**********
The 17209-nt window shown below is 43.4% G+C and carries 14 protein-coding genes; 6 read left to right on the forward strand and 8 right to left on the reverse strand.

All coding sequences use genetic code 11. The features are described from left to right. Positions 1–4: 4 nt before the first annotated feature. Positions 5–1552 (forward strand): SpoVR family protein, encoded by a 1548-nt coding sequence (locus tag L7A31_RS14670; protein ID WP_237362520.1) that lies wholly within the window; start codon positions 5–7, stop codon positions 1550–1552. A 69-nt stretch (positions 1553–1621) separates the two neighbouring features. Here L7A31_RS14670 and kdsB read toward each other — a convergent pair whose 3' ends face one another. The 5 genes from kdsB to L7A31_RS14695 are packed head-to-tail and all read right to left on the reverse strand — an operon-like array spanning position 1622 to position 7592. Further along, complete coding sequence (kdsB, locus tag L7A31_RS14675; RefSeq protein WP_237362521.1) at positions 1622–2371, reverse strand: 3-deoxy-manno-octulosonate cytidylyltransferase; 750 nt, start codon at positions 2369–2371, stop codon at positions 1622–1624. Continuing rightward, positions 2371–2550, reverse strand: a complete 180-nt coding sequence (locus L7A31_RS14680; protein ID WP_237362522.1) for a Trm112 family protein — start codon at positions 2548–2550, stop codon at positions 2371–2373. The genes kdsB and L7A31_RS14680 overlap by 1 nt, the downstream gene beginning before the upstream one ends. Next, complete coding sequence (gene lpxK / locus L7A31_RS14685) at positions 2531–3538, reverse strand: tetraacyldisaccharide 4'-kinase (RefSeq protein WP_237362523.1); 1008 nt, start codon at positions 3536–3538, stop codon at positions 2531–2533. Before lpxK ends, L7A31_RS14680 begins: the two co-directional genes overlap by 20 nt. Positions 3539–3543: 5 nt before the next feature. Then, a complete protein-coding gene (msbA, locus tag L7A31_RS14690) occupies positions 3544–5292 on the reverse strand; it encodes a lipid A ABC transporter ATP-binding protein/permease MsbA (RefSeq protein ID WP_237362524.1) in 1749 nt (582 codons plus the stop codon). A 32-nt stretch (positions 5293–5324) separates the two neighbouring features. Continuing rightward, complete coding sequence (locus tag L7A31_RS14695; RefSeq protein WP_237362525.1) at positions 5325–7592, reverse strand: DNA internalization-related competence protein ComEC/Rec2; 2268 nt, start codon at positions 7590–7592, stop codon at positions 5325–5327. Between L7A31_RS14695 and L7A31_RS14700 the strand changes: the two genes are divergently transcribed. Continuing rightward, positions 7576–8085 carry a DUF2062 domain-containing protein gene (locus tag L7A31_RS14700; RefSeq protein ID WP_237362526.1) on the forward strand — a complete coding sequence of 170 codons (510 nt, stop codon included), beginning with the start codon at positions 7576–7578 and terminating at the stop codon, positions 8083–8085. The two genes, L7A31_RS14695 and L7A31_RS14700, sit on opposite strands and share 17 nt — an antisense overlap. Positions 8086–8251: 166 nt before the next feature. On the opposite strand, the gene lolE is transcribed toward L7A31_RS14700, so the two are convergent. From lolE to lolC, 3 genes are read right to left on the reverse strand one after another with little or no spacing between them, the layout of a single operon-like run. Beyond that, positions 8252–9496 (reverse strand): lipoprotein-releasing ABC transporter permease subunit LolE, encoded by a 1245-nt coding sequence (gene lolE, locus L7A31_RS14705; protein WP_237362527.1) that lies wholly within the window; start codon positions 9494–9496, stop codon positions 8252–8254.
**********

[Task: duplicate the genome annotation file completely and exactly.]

The 17209-nt window shown below is 43.4% G+C and carries 14 protein-coding genes; 6 read left to right on the forward strand and 8 right to left on the reverse strand.

All coding sequences use genetic code 11. The features are described from left to right. Positions 1–4: 4 nt before the first annotated feature. Positions 5–1552 (forward strand): SpoVR family protein, encoded by a 1548-nt coding sequence (locus tag L7A31_RS14670; protein ID WP_237362520.1) that lies wholly within the window; start codon positions 5–7, stop codon positions 1550–1552. A 69-nt stretch (positions 1553–1621) separates the two neighbouring features. Here L7A31_RS14670 and kdsB read toward each other — a convergent pair whose 3' ends face one another. The 5 genes from kdsB to L7A31_RS14695 are packed head-to-tail and all read right to left on the reverse strand — an operon-like array spanning position 1622 to position 7592. Further along, complete coding sequence (kdsB, locus tag L7A31_RS14675; RefSeq protein WP_237362521.1) at positions 1622–2371, reverse strand: 3-deoxy-manno-octulosonate cytidylyltransferase; 750 nt, start codon at positions 2369–2371, stop codon at positions 1622–1624. Continuing rightward, positions 2371–2550, reverse strand: a complete 180-nt coding sequence (locus L7A31_RS14680; protein ID WP_237362522.1) for a Trm112 family protein — start codon at positions 2548–2550, stop codon at positions 2371–2373. The genes kdsB and L7A31_RS14680 overlap by 1 nt, the downstream gene beginning before the upstream one ends. Next, complete coding sequence (gene lpxK / locus L7A31_RS14685) at positions 2531–3538, reverse strand: tetraacyldisaccharide 4'-kinase (RefSeq protein WP_237362523.1); 1008 nt, start codon at positions 3536–3538, stop codon at positions 2531–2533. Before lpxK ends, L7A31_RS14680 begins: the two co-directional genes overlap by 20 nt. Positions 3539–3543: 5 nt before the next feature. Then, a complete protein-coding gene (msbA, locus tag L7A31_RS14690) occupies positions 3544–5292 on the reverse strand; it encodes a lipid A ABC transporter ATP-binding protein/permease MsbA (RefSeq protein ID WP_237362524.1) in 1749 nt (582 codons plus the stop codon). A 32-nt stretch (positions 5293–5324) separates the two neighbouring features. Continuing rightward, complete coding sequence (locus tag L7A31_RS14695; RefSeq protein WP_237362525.1) at positions 5325–7592, reverse strand: DNA internalization-related competence protein ComEC/Rec2; 2268 nt, start codon at positions 7590–7592, stop codon at positions 5325–5327. Between L7A31_RS14695 and L7A31_RS14700 the strand changes: the two genes are divergently transcribed. Continuing rightward, positions 7576–8085 carry a DUF2062 domain-containing protein gene (locus tag L7A31_RS14700; RefSeq protein ID WP_237362526.1) on the forward strand — a complete coding sequence of 170 codons (510 nt, stop codon included), beginning with the start codon at positions 7576–7578 and terminating at the stop codon, positions 8083–8085. The two genes, L7A31_RS14695 and L7A31_RS14700, sit on opposite strands and share 17 nt — an antisense overlap. Positions 8086–8251: 166 nt before the next feature. On the opposite strand, the gene lolE is transcribed toward L7A31_RS14700, so the two are convergent. From lolE to lolC, 3 genes are read right to left on the reverse strand one after another with little or no spacing between them, the layout of a single operon-like run. Beyond that, positions 8252–9496 (reverse strand): lipoprotein-releasing ABC transporter permease subunit LolE, encoded by a 1245-nt coding sequence (gene lolE, locus L7A31_RS14705; protein WP_237362527.1) that lies wholly within the window; start codon positions 9494–9496, stop codon positions 8252–8254.